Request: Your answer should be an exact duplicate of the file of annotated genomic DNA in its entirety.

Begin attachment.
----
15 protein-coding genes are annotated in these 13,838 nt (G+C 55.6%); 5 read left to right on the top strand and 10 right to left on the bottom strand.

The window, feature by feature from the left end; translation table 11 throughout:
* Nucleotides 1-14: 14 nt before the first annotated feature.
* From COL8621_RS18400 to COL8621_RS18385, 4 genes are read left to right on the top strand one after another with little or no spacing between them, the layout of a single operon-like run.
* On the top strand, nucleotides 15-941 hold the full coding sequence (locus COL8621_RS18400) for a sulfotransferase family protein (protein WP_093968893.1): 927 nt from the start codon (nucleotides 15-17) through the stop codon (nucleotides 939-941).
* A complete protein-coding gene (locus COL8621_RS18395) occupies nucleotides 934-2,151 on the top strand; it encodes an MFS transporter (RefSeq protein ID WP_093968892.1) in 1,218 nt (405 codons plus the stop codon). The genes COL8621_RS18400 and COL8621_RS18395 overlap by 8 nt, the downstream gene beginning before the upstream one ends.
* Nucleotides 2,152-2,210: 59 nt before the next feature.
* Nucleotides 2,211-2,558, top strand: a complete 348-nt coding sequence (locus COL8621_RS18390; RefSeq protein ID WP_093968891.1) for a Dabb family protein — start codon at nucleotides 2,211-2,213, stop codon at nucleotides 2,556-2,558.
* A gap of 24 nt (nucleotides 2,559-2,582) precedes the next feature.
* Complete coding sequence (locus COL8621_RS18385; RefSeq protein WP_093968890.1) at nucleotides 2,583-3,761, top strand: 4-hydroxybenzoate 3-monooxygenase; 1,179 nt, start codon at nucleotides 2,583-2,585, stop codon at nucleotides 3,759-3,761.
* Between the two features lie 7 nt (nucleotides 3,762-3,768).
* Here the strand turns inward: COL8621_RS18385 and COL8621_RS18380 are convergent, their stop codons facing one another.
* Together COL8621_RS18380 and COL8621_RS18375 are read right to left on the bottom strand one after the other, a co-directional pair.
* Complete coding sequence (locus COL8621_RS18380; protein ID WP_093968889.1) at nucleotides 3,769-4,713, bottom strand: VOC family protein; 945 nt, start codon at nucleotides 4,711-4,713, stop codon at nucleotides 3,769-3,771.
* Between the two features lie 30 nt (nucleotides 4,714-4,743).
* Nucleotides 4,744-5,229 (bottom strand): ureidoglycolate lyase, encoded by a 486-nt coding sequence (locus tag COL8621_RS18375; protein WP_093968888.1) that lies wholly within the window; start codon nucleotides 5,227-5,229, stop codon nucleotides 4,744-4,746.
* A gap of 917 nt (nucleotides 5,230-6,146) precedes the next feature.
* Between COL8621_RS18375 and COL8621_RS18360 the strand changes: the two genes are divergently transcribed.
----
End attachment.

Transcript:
15 protein-coding genes are annotated in these 13,838 nt (G+C 55.6%); 5 read left to right on the top strand and 10 right to left on the bottom strand.

The window, feature by feature from the left end; translation table 11 throughout:
* Nucleotides 1-14: 14 nt before the first annotated feature.
* From COL8621_RS18400 to COL8621_RS18385, 4 genes are read left to right on the top strand one after another with little or no spacing between them, the layout of a single operon-like run.
* On the top strand, nucleotides 15-941 hold the full coding sequence (locus COL8621_RS18400) for a sulfotransferase family protein (protein WP_093968893.1): 927 nt from the start codon (nucleotides 15-17) through the stop codon (nucleotides 939-941).
* A complete protein-coding gene (locus COL8621_RS18395) occupies nucleotides 934-2,151 on the top strand; it encodes an MFS transporter (RefSeq protein ID WP_093968892.1) in 1,218 nt (405 codons plus the stop codon). The genes COL8621_RS18400 and COL8621_RS18395 overlap by 8 nt, the downstream gene beginning before the upstream one ends.
* Nucleotides 2,152-2,210: 59 nt before the next feature.
* Nucleotides 2,211-2,558, top strand: a complete 348-nt coding sequence (locus COL8621_RS18390; RefSeq protein ID WP_093968891.1) for a Dabb family protein — start codon at nucleotides 2,211-2,213, stop codon at nucleotides 2,556-2,558.
* A gap of 24 nt (nucleotides 2,559-2,582) precedes the next feature.
* Complete coding sequence (locus COL8621_RS18385; RefSeq protein WP_093968890.1) at nucleotides 2,583-3,761, top strand: 4-hydroxybenzoate 3-monooxygenase; 1,179 nt, start codon at nucleotides 2,583-2,585, stop codon at nucleotides 3,759-3,761.
* Between the two features lie 7 nt (nucleotides 3,762-3,768).
* Here the strand turns inward: COL8621_RS18385 and COL8621_RS18380 are convergent, their stop codons facing one another.
* Together COL8621_RS18380 and COL8621_RS18375 are read right to left on the bottom strand one after the other, a co-directional pair.
* Complete coding sequence (locus COL8621_RS18380; protein ID WP_093968889.1) at nucleotides 3,769-4,713, bottom strand: VOC family protein; 945 nt, start codon at nucleotides 4,711-4,713, stop codon at nucleotides 3,769-3,771.
* Between the two features lie 30 nt (nucleotides 4,714-4,743).
* Nucleotides 4,744-5,229 (bottom strand): ureidoglycolate lyase, encoded by a 486-nt coding sequence (locus tag COL8621_RS18375; protein WP_093968888.1) that lies wholly within the window; start codon nucleotides 5,227-5,229, stop codon nucleotides 4,744-4,746.
* A gap of 917 nt (nucleotides 5,230-6,146) precedes the next feature.
* Between COL8621_RS18375 and COL8621_RS18360 the strand changes: the two genes are divergently transcribed.